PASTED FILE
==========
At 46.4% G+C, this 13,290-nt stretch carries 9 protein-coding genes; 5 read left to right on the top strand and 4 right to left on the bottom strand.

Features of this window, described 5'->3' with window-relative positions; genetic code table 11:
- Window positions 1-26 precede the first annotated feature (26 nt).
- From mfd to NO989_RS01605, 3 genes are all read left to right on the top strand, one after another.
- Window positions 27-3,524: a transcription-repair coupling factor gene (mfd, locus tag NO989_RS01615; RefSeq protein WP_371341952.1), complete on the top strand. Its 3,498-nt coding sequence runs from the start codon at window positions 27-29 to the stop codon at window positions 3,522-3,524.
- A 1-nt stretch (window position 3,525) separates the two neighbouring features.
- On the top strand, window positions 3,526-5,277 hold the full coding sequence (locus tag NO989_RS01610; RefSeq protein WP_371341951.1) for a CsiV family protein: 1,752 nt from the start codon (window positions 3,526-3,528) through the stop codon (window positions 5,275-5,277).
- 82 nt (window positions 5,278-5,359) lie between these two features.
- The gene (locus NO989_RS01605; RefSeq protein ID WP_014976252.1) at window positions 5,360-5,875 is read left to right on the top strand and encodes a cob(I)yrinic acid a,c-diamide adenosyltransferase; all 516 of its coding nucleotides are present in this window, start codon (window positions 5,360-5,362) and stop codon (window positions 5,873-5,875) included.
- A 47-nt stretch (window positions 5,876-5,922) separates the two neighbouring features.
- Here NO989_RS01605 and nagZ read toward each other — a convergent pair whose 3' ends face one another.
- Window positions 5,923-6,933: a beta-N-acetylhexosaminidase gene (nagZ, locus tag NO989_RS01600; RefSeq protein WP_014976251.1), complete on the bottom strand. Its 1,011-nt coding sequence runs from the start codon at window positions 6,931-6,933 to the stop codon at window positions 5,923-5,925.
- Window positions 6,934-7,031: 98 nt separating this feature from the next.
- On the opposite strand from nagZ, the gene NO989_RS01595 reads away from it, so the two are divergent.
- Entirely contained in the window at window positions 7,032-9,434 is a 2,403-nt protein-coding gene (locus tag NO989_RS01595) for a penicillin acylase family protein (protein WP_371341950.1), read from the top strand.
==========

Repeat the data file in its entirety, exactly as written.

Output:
At 46.4% G+C, this 13,290-nt stretch carries 9 protein-coding genes; 5 read left to right on the top strand and 4 right to left on the bottom strand.

Features of this window, described 5'->3' with window-relative positions; genetic code table 11:
- Window positions 1-26 precede the first annotated feature (26 nt).
- From mfd to NO989_RS01605, 3 genes are all read left to right on the top strand, one after another.
- Window positions 27-3,524: a transcription-repair coupling factor gene (mfd, locus tag NO989_RS01615; RefSeq protein WP_371341952.1), complete on the top strand. Its 3,498-nt coding sequence runs from the start codon at window positions 27-29 to the stop codon at window positions 3,522-3,524.
- A 1-nt stretch (window position 3,525) separates the two neighbouring features.
- On the top strand, window positions 3,526-5,277 hold the full coding sequence (locus tag NO989_RS01610; RefSeq protein WP_371341951.1) for a CsiV family protein: 1,752 nt from the start codon (window positions 3,526-3,528) through the stop codon (window positions 5,275-5,277).
- 82 nt (window positions 5,278-5,359) lie between these two features.
- The gene (locus NO989_RS01605; RefSeq protein ID WP_014976252.1) at window positions 5,360-5,875 is read left to right on the top strand and encodes a cob(I)yrinic acid a,c-diamide adenosyltransferase; all 516 of its coding nucleotides are present in this window, start codon (window positions 5,360-5,362) and stop codon (window positions 5,873-5,875) included.
- A 47-nt stretch (window positions 5,876-5,922) separates the two neighbouring features.
- Here NO989_RS01605 and nagZ read toward each other — a convergent pair whose 3' ends face one another.
- Window positions 5,923-6,933: a beta-N-acetylhexosaminidase gene (nagZ, locus tag NO989_RS01600; RefSeq protein WP_014976251.1), complete on the bottom strand. Its 1,011-nt coding sequence runs from the start codon at window positions 6,931-6,933 to the stop codon at window positions 5,923-5,925.
- Window positions 6,934-7,031: 98 nt separating this feature from the next.
- On the opposite strand from nagZ, the gene NO989_RS01595 reads away from it, so the two are divergent.
- Entirely contained in the window at window positions 7,032-9,434 is a 2,403-nt protein-coding gene (locus tag NO989_RS01595) for a penicillin acylase family protein (protein WP_371341950.1), read from the top strand.